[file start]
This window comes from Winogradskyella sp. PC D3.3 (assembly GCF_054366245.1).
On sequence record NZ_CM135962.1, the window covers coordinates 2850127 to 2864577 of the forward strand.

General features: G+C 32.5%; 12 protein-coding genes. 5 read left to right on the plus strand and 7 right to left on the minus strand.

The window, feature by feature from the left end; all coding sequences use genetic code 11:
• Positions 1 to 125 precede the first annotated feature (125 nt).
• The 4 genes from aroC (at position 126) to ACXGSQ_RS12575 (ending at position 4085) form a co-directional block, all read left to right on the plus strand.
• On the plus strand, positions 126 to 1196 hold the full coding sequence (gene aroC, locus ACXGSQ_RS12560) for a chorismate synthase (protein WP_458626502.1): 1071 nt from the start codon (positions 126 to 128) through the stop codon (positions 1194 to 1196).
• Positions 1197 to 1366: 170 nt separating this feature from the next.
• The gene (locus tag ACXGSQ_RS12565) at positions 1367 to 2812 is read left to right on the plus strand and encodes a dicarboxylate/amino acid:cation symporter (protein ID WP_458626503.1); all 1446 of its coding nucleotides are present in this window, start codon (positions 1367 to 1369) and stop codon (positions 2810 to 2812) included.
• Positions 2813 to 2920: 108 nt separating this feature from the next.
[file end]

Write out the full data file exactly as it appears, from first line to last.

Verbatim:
This window comes from Winogradskyella sp. PC D3.3 (assembly GCF_054366245.1).
On sequence record NZ_CM135962.1, the window covers coordinates 2850127 to 2864577 of the forward strand.

General features: G+C 32.5%; 12 protein-coding genes. 5 read left to right on the plus strand and 7 right to left on the minus strand.

The window, feature by feature from the left end; all coding sequences use genetic code 11:
• Positions 1 to 125 precede the first annotated feature (125 nt).
• The 4 genes from aroC (at position 126) to ACXGSQ_RS12575 (ending at position 4085) form a co-directional block, all read left to right on the plus strand.
• On the plus strand, positions 126 to 1196 hold the full coding sequence (gene aroC, locus ACXGSQ_RS12560) for a chorismate synthase (protein WP_458626502.1): 1071 nt from the start codon (positions 126 to 128) through the stop codon (positions 1194 to 1196).
• Positions 1197 to 1366: 170 nt separating this feature from the next.
• The gene (locus tag ACXGSQ_RS12565) at positions 1367 to 2812 is read left to right on the plus strand and encodes a dicarboxylate/amino acid:cation symporter (protein ID WP_458626503.1); all 1446 of its coding nucleotides are present in this window, start codon (positions 1367 to 1369) and stop codon (positions 2810 to 2812) included.
• Positions 2813 to 2920: 108 nt separating this feature from the next.